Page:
I read this book years ago, but so many of the images and scenes from it have stayed with me. It accomplishes something that is extremely hard to do: write a book that works simultaneously as excellent historical fiction as well as excellent sci fi fiction. Usually a book will lean heavily on the tropes and expectations of one at the expense of the other, but the Doomsday Book blends both in amazing synergy that impresses the aspects of both.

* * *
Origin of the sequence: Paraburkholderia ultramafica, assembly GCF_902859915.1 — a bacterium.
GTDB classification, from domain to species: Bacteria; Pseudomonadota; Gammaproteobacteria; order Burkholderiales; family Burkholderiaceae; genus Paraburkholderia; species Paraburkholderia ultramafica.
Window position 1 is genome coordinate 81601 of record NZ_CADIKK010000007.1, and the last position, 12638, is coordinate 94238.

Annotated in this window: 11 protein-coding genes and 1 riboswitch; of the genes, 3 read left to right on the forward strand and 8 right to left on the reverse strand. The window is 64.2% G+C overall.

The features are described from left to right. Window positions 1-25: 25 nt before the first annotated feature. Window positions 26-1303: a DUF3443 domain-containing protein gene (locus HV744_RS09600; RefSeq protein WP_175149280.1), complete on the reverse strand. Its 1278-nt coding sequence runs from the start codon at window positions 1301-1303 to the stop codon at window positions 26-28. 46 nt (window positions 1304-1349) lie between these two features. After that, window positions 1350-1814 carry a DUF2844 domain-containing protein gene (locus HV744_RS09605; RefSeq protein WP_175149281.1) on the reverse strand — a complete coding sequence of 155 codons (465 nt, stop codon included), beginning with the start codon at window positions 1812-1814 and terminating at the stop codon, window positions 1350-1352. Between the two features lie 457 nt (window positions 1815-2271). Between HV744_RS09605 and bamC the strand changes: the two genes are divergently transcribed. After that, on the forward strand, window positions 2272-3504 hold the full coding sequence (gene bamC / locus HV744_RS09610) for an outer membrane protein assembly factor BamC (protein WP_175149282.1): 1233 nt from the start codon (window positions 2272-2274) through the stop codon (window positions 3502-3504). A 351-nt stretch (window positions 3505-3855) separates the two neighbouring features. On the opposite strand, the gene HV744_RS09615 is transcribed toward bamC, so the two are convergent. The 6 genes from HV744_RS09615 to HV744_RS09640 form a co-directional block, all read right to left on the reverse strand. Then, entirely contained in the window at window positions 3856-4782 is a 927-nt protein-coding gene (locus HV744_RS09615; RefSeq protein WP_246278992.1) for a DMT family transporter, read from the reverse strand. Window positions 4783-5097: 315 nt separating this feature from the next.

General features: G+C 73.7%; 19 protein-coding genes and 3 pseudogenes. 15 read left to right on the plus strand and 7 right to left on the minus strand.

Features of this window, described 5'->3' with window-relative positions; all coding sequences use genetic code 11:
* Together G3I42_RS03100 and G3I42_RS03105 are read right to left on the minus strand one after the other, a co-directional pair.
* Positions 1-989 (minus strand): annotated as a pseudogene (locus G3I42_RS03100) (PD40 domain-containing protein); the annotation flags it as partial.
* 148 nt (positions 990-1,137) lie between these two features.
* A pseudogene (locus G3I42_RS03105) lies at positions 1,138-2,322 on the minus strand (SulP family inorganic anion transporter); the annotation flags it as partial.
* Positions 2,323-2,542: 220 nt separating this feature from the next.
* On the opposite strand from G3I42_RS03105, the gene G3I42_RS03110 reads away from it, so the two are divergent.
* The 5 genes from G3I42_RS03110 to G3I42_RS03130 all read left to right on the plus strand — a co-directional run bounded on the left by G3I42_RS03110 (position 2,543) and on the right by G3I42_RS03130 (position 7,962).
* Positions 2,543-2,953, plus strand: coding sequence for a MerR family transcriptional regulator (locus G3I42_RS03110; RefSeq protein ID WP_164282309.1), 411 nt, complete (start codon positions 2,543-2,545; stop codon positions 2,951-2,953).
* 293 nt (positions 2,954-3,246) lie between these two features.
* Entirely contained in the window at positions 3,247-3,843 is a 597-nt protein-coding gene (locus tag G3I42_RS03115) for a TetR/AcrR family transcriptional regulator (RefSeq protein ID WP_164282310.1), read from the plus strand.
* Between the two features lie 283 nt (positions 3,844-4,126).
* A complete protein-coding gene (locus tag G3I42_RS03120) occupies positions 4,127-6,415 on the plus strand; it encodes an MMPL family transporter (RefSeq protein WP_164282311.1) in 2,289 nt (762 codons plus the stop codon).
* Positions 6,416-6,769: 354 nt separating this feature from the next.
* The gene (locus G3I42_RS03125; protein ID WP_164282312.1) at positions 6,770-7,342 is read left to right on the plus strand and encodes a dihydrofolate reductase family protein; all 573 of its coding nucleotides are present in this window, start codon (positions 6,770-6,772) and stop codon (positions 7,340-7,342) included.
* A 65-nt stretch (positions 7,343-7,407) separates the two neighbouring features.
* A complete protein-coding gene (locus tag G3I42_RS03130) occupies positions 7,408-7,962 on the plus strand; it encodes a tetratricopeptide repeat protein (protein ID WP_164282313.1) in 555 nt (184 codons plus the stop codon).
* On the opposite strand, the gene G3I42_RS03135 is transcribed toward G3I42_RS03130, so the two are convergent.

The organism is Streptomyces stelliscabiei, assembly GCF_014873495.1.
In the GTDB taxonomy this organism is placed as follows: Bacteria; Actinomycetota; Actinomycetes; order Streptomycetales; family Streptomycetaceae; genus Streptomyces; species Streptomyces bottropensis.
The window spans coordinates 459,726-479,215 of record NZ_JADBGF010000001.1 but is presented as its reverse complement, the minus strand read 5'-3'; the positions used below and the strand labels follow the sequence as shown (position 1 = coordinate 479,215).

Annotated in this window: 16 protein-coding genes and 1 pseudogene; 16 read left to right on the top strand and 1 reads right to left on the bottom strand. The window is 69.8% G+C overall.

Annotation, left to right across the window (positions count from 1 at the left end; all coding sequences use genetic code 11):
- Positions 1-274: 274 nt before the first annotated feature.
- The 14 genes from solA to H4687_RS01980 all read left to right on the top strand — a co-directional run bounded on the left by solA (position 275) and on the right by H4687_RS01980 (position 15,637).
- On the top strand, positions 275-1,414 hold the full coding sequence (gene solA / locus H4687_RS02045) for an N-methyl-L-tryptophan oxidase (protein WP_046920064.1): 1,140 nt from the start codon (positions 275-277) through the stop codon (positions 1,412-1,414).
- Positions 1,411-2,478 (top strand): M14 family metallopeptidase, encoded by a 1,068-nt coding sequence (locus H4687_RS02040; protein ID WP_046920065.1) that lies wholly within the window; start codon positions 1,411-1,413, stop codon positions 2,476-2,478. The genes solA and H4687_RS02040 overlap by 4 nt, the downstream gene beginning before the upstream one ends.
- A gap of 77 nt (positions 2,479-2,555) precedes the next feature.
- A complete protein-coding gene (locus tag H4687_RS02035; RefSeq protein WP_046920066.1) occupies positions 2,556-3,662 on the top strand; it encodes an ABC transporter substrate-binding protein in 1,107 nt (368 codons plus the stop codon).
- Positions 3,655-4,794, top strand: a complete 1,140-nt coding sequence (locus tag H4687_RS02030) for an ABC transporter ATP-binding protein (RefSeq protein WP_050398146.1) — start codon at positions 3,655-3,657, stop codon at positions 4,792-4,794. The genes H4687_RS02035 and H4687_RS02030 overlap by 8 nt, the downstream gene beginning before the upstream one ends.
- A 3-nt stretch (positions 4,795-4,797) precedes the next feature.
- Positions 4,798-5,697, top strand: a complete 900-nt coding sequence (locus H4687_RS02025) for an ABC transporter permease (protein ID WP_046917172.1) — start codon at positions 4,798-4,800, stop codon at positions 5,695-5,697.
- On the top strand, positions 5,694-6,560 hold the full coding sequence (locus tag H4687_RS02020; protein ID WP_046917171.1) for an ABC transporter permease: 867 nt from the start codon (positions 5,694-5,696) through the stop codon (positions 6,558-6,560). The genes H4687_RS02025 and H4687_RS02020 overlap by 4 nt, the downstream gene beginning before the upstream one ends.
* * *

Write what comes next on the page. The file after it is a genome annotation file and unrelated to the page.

A historian in the future, Kivrin, is tasked with traveling back in time for an “on-study” to study medieval England to see how they lived their life. But an accident during the time traveling process sends her to the wrong time and she ends up smack in the middle of the Black Plague, watching everyone in the village around her die in the most painful ways imaginable. Meanwhile, parts of the plague have slipped through the opening between time and infected the future. As a team in the future deals with a global pandemic, modern quarantines, and the modern reaction to sickness and death (while trying to get her home), Kivrin must deal with a pandemic of similar scale, but on a much more local level and with much fewer resources. It’s a beautiful and fascinating tale of courage and finding dignity and comfort amidst death and disease on a massive scale, throughout time. Amazing book, wonderfully told.